Research: Sun Ten Pueraria Combination (Ge Gen Tang) Proves to be a Potential Candidate for the Treatment of Seasonal Pandemic Influenza

Mechanism of Action of the Suppression of Influenza Virus Replication

by Ko-Ken Tang through Inhibition of the Phosphatidylinositol 3-kinase/Akt

Signaling Pathway and Viral RNP Nuclear Export


Ming-Sian Wu, Hung-Rong Yen, Chia-Wen Chang, Tsui-Yi Peng, Chung-Fan Hsieh, Chi-Jene Chen,

Tzou-Yien Lin, Jim-Tong Horng



Aims of the study: Ko-Ken Tang (KKT, aka kakkon-to), a conventional Chinese herbal medicine, has been used for the treatment of the common cold, fever and influenza virus infection. However, the underlying mechanism of its activity against influenza virus infection remains elusive. In this study, the antiviral effect and its underlying mechanism was evaluated, including the investigation of anti-influenza virus activity of KKT on MDCK cells and corresponding mechanism related to phosphatidylinositol 3-kinase (PI3K)/Akt signaling pathway and its consecutive viral RNP nuclear export.


Materials and methods: The anti viral activity of non-toxic concentration of KKT was examined against various strains of influenza virus and enterovirus 71 by neutralization assay. PI3K/Akt signaling activated by influenza virus was inspected in A549 cells by western blot. Inhibition of influenza polymerase activity by KKT was measured with plasmid-based reverse genetics using primer extension assay and luciferase reporter assay. Inhibition of viral vRNP nuclear export was demonstrated by laser confocal microscopy and interspecies heterokaryon assay.


Results: KKT inhibits influenza virus replication but not entry, and it exhibits abroad spectrum inhibitory activity against human influenza A viruses and enterovirus 71. KKT does not inhibit viral polymerase activity but directly blocks the virus-induced phosphatidylinositol3-kinase/Akt signaling pathway, which in turns causes retention of viral nucleoprotein in the nucleus, thereby interfering with virus propagation. The inhibition by KKT of the nuclear export of viral protein was further confirmed by heterokaryon assay.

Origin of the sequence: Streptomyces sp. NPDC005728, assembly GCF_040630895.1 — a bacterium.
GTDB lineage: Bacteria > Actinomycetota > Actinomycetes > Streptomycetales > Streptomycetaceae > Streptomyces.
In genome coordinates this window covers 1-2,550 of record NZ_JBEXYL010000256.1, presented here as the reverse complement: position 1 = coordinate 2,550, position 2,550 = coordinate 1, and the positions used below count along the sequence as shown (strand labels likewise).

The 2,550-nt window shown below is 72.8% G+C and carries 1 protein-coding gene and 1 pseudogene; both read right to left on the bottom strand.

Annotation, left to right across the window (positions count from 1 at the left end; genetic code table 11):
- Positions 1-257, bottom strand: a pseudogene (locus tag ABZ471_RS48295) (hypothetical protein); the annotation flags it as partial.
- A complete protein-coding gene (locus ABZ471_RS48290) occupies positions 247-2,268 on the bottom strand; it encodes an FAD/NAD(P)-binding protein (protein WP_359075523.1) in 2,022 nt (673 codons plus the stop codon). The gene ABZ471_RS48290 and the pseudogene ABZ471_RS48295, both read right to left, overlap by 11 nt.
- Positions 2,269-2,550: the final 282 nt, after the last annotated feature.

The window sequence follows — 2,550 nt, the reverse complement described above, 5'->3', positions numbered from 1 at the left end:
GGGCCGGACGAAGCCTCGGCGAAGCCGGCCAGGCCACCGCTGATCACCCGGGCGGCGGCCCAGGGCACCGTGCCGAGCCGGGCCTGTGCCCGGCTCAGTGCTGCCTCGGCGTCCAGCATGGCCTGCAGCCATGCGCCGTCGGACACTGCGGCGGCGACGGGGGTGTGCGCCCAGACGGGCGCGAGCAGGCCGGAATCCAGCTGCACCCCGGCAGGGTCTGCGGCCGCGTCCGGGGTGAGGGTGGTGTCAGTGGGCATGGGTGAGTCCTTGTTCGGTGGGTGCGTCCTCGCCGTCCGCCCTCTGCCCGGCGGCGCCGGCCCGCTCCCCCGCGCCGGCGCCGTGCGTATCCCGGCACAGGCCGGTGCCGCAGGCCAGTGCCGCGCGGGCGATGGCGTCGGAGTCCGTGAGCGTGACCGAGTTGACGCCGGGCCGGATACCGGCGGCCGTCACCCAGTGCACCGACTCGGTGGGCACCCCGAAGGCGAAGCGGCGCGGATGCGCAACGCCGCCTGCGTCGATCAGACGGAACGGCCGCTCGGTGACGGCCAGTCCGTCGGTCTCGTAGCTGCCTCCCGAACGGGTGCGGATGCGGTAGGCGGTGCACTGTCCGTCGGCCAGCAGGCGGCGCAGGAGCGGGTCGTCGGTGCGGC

Conclusions: The results obtained in this study give scientific support to KKT for the treatment of influenza virus infection. KKT could be of potential use in the management of seasonal pandemic influenza virus infection in addition to other clinically available drugs.

Key words: Cytopathic effect, Influenza virus, Kakkon-to, Ko-Ken Tang, Nucleoprotein, Phosphatidylinositol 3-kinase/Akt

  1. Introduction
  2. Materials and Methods
    1. Cell culture, viruses and reagents
    2. Preparation of crude herb extract: KKT was purchased from Sun Ten Pharmaceutical Co., Ltd., (Taipei, Taiwan). Each 7.5g contains 4g of dry extract (from 6g pueraria root, 4.5g ma huang, 3g cinnamon twigs, 3g peony root, 4g jujube date, licorice and 4.5g ginger) and 3.5g corn starch.
    3. Cytotoxicity assay, antiviral effectiveness assay and selectivity index (SI)
    4. Time course (time-of-addition) assay and multicycle growth inhibition assay
    5. RNP activity measured by reporter assay
    6. RNP activity measured by primer extension assay
    7. Viral infection, solubilization, electrophoresis and Western blot analysis
    8. Fluorescence confocal microscopy
    9. Heterokaryon assay
  3. Results
    1. Antiviral efficacy and cytotoxicity assay
    2. Time course assay in influenza A virus-infected cells
    3. KKT inhibits PI3K activation induced by influenza A/WSN/33 infection
    4. KKT impairs viral propagation and viral protein synthesis
    5. KKT does not inhibit viral polymerase activity
    6. KKT treatment results in NP retention in the nucleus
  4. Discussion


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